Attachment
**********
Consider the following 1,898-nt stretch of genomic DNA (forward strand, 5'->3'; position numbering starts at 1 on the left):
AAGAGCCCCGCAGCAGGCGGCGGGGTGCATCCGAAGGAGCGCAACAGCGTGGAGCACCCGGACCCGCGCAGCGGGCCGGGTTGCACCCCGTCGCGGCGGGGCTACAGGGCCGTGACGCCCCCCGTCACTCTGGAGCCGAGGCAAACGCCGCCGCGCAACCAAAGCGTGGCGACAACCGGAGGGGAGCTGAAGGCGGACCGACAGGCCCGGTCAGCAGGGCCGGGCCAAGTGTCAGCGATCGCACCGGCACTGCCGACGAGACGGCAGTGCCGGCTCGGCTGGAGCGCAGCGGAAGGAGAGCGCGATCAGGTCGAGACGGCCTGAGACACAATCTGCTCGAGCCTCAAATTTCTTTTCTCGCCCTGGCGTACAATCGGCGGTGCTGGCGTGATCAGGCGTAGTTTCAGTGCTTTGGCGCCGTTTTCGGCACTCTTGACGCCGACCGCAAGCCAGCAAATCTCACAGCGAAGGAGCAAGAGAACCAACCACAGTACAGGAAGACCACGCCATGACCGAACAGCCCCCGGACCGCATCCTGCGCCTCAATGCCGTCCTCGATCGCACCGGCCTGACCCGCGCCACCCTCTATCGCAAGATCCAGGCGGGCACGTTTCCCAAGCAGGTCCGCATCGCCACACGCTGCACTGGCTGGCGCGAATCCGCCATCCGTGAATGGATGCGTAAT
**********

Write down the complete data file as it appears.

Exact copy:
Consider the following 1,898-nt stretch of genomic DNA (forward strand, 5'->3'; position numbering starts at 1 on the left):
AAGAGCCCCGCAGCAGGCGGCGGGGTGCATCCGAAGGAGCGCAACAGCGTGGAGCACCCGGACCCGCGCAGCGGGCCGGGTTGCACCCCGTCGCGGCGGGGCTACAGGGCCGTGACGCCCCCCGTCACTCTGGAGCCGAGGCAAACGCCGCCGCGCAACCAAAGCGTGGCGACAACCGGAGGGGAGCTGAAGGCGGACCGACAGGCCCGGTCAGCAGGGCCGGGCCAAGTGTCAGCGATCGCACCGGCACTGCCGACGAGACGGCAGTGCCGGCTCGGCTGGAGCGCAGCGGAAGGAGAGCGCGATCAGGTCGAGACGGCCTGAGACACAATCTGCTCGAGCCTCAAATTTCTTTTCTCGCCCTGGCGTACAATCGGCGGTGCTGGCGTGATCAGGCGTAGTTTCAGTGCTTTGGCGCCGTTTTCGGCACTCTTGACGCCGACCGCAAGCCAGCAAATCTCACAGCGAAGGAGCAAGAGAACCAACCACAGTACAGGAAGACCACGCCATGACCGAACAGCCCCCGGACCGCATCCTGCGCCTCAATGCCGTCCTCGATCGCACCGGCCTGACCCGCGCCACCCTCTATCGCAAGATCCAGGCGGGCACGTTTCCCAAGCAGGTCCGCATCGCCACACGCTGCACTGGCTGGCGCGAATCCGCCATCCGTGAATGGATGCGTAAT